Cancer. WSW are 10 times more likely to not have received timely Pap tests and 10 times more likely to not have received timely mammograms compared with WSM, even after accounting for measures of healthcare access, sexual identity, and other potentially confounding factors.112
Findings from the National Health Interview Survey revealed that women in same-sex relationships experience greater odds of breast cancer mortality compared with married women. According to Cochran and Mays,103 nulliparity, more common in WSW, is a likely reason for increased risk of breast cancer.
Approximately 70% of women aged more than 18 years reported having a pap smear within the past 3 years.113This is in contrast to the available data for WSW. The majority of surveys report that only 44% to 56% of WSW have regular Pap smears to screen for cervical cancer.73-76,114
Despite the efficacy of the Pap test, WSW continue to be at elevated risk of cervical cancer as a result of underuse of screening services and lack of knowledge about risk factors for cervical cancer and appropriate methods of prevention.115 Studies of WSW indicate that negative experiences with the healthcare system and misinformation about disease risk contribute to underuse of medical services in general73,116,117 and routine cervical cancer screening in particular.74,118 A study by Price and coworkers showed that lesbians have a misperception that they are less susceptible to cervical cancer than heterosexual women.119
Additional barriers to participation in routine cervical cancer screening may include lack of healthcare providers’ knowledge of disease risk in this population, providers’ failure to obtain a complete sexual history from WSW, and lack of willingness of WSW to disclose sexual orientation to care providers.67,73,120
Smoking is more common among sexual minorities, both men and women, than among their heterosexual counterparts.121-123 Also, women in this population are more likely than heterosexual women to drink alcohol123-125 and to be overweight or obese.101,124,126
Health issues among transgender individuals
A transgender individual is someone who expresses themselves as a sex different from that assigned at birth. A transsexual individual is someone who has undergone a permanent, surgical sex change. A transman is an individual born female who has undergone hormonal and/or surgical treatment for sex reassignment as a male (FtM). A transwoman is an individual born male who has undergone hormonal and/or surgical treatment for sex reassignment as a female (MtF). It is important to note that prior to sex reassignment surgery, an individual must live as a member of the opposite sex for a certain period of time.10,15,64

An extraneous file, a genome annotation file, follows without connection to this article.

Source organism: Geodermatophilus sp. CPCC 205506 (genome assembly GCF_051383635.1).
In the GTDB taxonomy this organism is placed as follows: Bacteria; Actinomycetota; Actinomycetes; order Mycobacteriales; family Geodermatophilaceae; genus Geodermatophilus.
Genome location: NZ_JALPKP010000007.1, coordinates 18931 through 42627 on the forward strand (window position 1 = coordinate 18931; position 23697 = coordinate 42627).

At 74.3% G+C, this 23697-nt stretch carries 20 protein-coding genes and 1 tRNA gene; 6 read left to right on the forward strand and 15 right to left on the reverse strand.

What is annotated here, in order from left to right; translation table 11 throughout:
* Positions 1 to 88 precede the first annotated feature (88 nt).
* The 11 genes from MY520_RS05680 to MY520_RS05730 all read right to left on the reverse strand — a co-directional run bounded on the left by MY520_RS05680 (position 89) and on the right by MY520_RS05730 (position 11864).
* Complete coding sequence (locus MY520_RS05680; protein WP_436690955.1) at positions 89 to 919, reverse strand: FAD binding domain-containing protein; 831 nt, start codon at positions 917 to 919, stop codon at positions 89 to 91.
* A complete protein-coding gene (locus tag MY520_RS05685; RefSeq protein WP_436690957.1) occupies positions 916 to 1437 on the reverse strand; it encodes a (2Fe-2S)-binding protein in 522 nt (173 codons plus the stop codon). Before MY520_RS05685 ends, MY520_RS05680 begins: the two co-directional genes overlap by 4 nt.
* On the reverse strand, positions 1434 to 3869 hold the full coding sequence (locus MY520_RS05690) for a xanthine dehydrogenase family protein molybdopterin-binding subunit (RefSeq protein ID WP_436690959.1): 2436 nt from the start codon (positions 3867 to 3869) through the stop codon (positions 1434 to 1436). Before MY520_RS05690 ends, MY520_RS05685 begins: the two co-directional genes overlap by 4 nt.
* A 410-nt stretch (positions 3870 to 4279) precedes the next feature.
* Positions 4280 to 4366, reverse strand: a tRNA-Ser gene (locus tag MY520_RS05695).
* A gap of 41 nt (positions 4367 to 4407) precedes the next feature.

The prevalence of adult transgenderism and transsexualism is difficult to estimate. A commonly quoted estimate puts the US adult transgender population at about 700,000, or 0.3% of the population.127
Hormonal treatment. Transitioning can include hormone therapy, psychologic therapy, and surgery. Transgender patients can have extreme discomfort with their bodies, and they may find some elements of a physical examination traumatic. It is recommended that provider/patient trust be established before examining sensitive areas (eg, genital, rectal, and vaginal), unless there is an immediate, urgent need to proceed.128,129
The aim of hormonal treatment is to stimulate the development of the secondary sex characteristics of the new sex and to diminish those of the natal sex.130,131 The clinician must provide care for the anatomy that is present, but also recognize that there will be some health needs due to the remaining anatomic features from birth.131 For example, although a transgender MtF patient may have had gender-confirming surgery, she may still need to have prostate-specific antigen levels checked as she ages.
MtF transsexuals. For MtF transition, androgenic hormones need to be counteracted by estrogen. Estrogen hormone therapy is prescribed to induce breast formation, atrophy of the testicles, and female distribution of fat, and reduce male-pattern hair growth. The primary care clinician needs to ask about the details of the sexual reassignment surgery in order to consider the anatomy of the patient. For example, the patient should be asked if orchiectomy had been performed. If not, testicular cancer may be a risk.131
The prostate gland is usually left in place and can develop benign hyperplasia or cancer. The enlarged breast tissue can develop cancer and mammography is necessary. If the patient has the BRCA1 or BRCA2 gene mutation, which increases risk of breast cancer, prophylactic mastectomy may be advised. In surgical shortening of the urethra, stenosis of the neomeatus can occur.132 Vaginoplasty usually involves sigmoid colon epithelium; however, no reports of cancer in neovaginal tissue have been reported.133
Hormonal treatment with ethinyl estradiol, although efficacious, should be avoided. When taken at the dosages required for sex reassignment, there is increased risk of deep venous thrombosis and death from cardiovascular causes as compared with 17ß-estradiol. Smoking should be discouraged as this increases risk of thrombus formation in estrogen therapy.10,134-136
Studies assessing the metabolic effects of androgen deprivation and estrogen therapy in MtF transsexuals have shown that increases in visceral fat are associated with increases in triglyceride levels, insulin resistance, and blood pressure.137,138 Also, estrogen treatment can cause metabolic syndrome.137-140 Therefore, lipid and serum glucose levels should be periodically checked.
This article originally appeared on Clinical Advisor